Posts Tagged ‘human factors’

Attendance at 2014 Convention of the American Psychological Association

August 13, 2014

Before posting about the substantive information from the convention, I shall first review some human factors technology issues. The convention was held in the Convention Center of Washington DC. The informational signs were not satisfactory. Even though I had been there before, navigation was a problem. In all fairness I must admit that the DC Convention Center is not unique in having this problem. I cannot remember any place I have been that did not suffer from this deficiency. The same problem applied to highway signs. The signs are useful to people who know the area. They are not useful for those unfamiliar with the area. In all fairness to the APA, at least, there were human guides strategically placed throughout the convention center to provide directions and information.

Road signs present an interesting case. There are standards for road sign legibility, although I do not think they are well enforced, nor that there needs to be a requirement about the illumination of these signs. Now what is the point of being able to read a sign if you don’t know what it means?

The fundamental problem is that the people who design the signs know the area quite well for which they are designing. The utility of these signs need to be tested with people who do not know the area. Were this to be done effectively, the problem would largely disappear.

I also took my iPad to the convention. I am a new iPad user. I recently purchased a MacPro rather than undergo the frustration of Windows 8. I had been avoiding Apple for many years for a couple of reasons. The first being their contention that the MacIntosh was intuitive. All one needed to do was to be able to point and click. Personal experience supplemented with volumes of empirical data provide ample proof that this claim was unsubstantiated. Secondly, I could not believe the gaul of Apple to sue Microsoft for Windows. The windows graphical user interface was developed at the Xerox Palo Alto Research Center and implemented the their Star computer. Xerox is to be faulted for not commercializing and supporting the Star computer. They could have captured both the commercial and the academic markets. Regardless, Apple had no claim on the Windows concept.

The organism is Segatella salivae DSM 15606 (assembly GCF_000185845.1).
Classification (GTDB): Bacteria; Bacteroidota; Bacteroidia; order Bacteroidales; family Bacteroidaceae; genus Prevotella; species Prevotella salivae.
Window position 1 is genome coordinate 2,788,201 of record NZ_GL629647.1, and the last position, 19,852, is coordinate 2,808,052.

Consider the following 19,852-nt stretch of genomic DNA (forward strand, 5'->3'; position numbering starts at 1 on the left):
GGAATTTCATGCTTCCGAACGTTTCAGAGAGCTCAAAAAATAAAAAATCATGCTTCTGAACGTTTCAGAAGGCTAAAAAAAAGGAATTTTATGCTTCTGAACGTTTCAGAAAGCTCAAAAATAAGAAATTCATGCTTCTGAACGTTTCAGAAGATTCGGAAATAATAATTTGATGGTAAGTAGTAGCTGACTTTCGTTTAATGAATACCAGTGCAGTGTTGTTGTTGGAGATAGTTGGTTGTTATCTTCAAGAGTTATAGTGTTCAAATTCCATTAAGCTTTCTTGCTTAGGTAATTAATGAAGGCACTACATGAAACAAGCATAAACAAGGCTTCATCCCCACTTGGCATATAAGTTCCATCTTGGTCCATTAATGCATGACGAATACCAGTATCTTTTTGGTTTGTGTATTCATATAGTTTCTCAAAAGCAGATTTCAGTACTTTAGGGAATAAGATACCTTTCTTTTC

And as far as being intuitively obvious, I found there to be nothing intuitive about the iPad. Although it does have Siri, I have not found Siri to have the information I needed when I needed it. However, she did provide a means of venting and cursing that I found to be cathartic. She never is offended and proffers, “You are entitled to your opinion.” But Apple does have Apple Geniuses. One can schedule appointments without difficulty and have a real human being, who is quite knowledgeable and easy to worth with. I hope that Apple keeps these geniuses and that other companies follow their lead.

The APA had a downloadable APP for the meeting in addition to the large, bulky conventional program of 592 pages. I found them both to be useful. Unfortunately the convention APP could not stand alone to my satisfaction. Although it might have contained all the information that the paper program had, I still found that it was easier to find certain things in the paper program.

I had planned to try taking notes on my iPad. I could do this either by typing or by writing. I found my writing to be both illegible and uneconomical. One of the benefits of typing is that it is legible. Moreover, I had read an article that disabused me of this idea. According to a piece in theMonitor on Psychology (page 21 July/August, 2014) this question was addressed by researchers from the University of California and Princeton University. In a study reported in Psychological Science. The researchers asked 65 college students to watch a TED talk with the option of taking notes via the laptop or by hand. A half hour after the talk the students answered factual recall questions and conceptual application questions about the lecture. Both types of note takers performed equally well on fact recall questions, but the laptop note takers performed significantly worse on the conceptual questions. Moreover, one week later when the students were given a chance to review their notes before taking the test, the longhand note takers still performed better.